I think one of the simplest, most beautiful things to paint with watercolors are eggs on a colored sheet of paper. The blue paper seen above reflects onto the white eggs. After drawing some quick outlines in pencil, I always wet down the entire egg with clear water. In the video below you'll see me take a good minute "painting" my egg with water before I drop in the color. The water helps the color spread across the blue, shadowed areas, and when it dries, the egg is perfectly smooth and free of streaky lines.
Again, turn down your volume. :)
I brought in bags of produce for my teachers to paint--all of which Jeff and I eventually consumed. It was a joy to go shopping for fruits and vegetables that were beautiful and interesting, as opposed to nutritious or useful in a recipe, and I came up with a nice variety of shapes, sizes, textures, and colors for my workshop.
Here's how I painted that big fat tomato near the center. Instead of thinking, "Well, that's a red tomato, so obviously I'll need red paint," I created a foundation of underlying colors, starting with yellow before moving into the oranges and reds. The shiny part at around 1 o'clock gave me fits, but I kept dabbing at it with paper towels until I didn't hate it anymore. Near the end you can see me picking up color with a dry (a.k.a. "thirsty") brush to create some highlights on the tomato's underside.
Like eggs, garlic can reflect colors of neighboring objects, and I like to place it next to my brightest items. This video demonstrates how easy it is to make that effect happen with watercolor: you simply wet down the area with clear water and drop in the colors reflected from neighboring objects.
And finally, one of my favorite techniques is drybrush, and I'm using it here to add a rough, darker texture to a pre-painted (dry) turnip. All you need is a truly awful brush whose bristles are going in 100 different directions. Barely moisten it with your color of choice, and gently drag or "dust" the tips of the bristles over the paper. The watercolor paper I use has a tooth (or texture), and the nearly-dry paint will stay on the paper's raised areas without sinking into its tiny grooves. So I've already painted this turnip a light lavender; you'll still be able to see bits of that color peeking through the darker purple that I'll add in the video. This is a great technique to use when painting fur, grass, whiskers, or even skin, if you've got a very steady hand and light touch.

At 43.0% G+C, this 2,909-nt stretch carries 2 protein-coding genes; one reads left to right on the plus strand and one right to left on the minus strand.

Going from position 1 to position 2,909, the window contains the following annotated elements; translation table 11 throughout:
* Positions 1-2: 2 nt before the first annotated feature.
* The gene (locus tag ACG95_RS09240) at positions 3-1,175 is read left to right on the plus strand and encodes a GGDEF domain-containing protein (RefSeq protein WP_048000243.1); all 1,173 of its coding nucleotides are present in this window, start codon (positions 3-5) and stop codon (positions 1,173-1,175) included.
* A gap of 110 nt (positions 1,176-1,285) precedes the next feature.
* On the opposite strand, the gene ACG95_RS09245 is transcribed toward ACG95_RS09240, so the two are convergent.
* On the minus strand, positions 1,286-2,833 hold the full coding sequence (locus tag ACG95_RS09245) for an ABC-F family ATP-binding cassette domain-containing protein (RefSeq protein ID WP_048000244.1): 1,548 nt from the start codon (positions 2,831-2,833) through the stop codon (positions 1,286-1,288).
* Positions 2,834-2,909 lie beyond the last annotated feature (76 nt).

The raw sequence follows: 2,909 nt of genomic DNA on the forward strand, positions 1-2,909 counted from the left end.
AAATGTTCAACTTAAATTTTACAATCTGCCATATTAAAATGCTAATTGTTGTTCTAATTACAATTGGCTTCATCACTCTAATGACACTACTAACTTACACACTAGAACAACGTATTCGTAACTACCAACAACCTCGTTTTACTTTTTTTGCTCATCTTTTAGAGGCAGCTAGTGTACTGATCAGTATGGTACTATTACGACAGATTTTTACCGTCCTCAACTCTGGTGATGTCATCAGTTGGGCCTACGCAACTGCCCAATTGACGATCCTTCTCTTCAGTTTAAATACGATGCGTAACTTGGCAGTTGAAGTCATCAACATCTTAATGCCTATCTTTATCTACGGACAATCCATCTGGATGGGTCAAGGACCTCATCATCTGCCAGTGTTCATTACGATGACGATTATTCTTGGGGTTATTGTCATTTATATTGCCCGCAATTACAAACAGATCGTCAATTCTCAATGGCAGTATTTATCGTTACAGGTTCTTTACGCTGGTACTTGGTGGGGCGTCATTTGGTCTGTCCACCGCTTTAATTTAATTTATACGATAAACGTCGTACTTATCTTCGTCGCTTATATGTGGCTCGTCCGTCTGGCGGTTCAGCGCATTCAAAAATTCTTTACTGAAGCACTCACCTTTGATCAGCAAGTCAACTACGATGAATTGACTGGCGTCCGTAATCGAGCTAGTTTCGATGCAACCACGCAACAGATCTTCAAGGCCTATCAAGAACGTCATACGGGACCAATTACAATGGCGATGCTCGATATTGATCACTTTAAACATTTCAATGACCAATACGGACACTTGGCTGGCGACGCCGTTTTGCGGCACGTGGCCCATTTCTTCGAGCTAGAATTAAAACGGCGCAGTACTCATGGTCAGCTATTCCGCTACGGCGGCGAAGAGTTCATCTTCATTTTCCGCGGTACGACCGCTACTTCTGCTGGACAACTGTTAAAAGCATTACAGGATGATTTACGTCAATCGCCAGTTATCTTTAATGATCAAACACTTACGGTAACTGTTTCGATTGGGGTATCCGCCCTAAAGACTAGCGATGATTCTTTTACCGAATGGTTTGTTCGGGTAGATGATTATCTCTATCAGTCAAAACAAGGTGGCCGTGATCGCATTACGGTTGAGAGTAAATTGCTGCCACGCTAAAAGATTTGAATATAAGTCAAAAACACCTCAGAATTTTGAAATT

The purple, black, and white example at the top of this post and again below is an easier version of this project and is designed for beginners. In a nutshell, students paint an entire sheet of paper a solid mid-tone color (or combination of colors). Once dry, they outline the still life in pencil and paint the darkest areas with black watercolor, diluting it with water to create dark gray shadows. The color of the paper represents the painting's light grays, and white acrylic or tempera paint can be used to create highlights. This was how I taught myself to paint with watercolor when I was in high school. Using a single color is a lot less intimidating than an entire full-color palette. After I got used to the way one color behaved, I was able to take on more.
So now that I have my first big watercolor workshop under my belt, I'd be happy to do it again with other artist/teacher groups. Feel free to contact me if you'd like me to show you how it's done!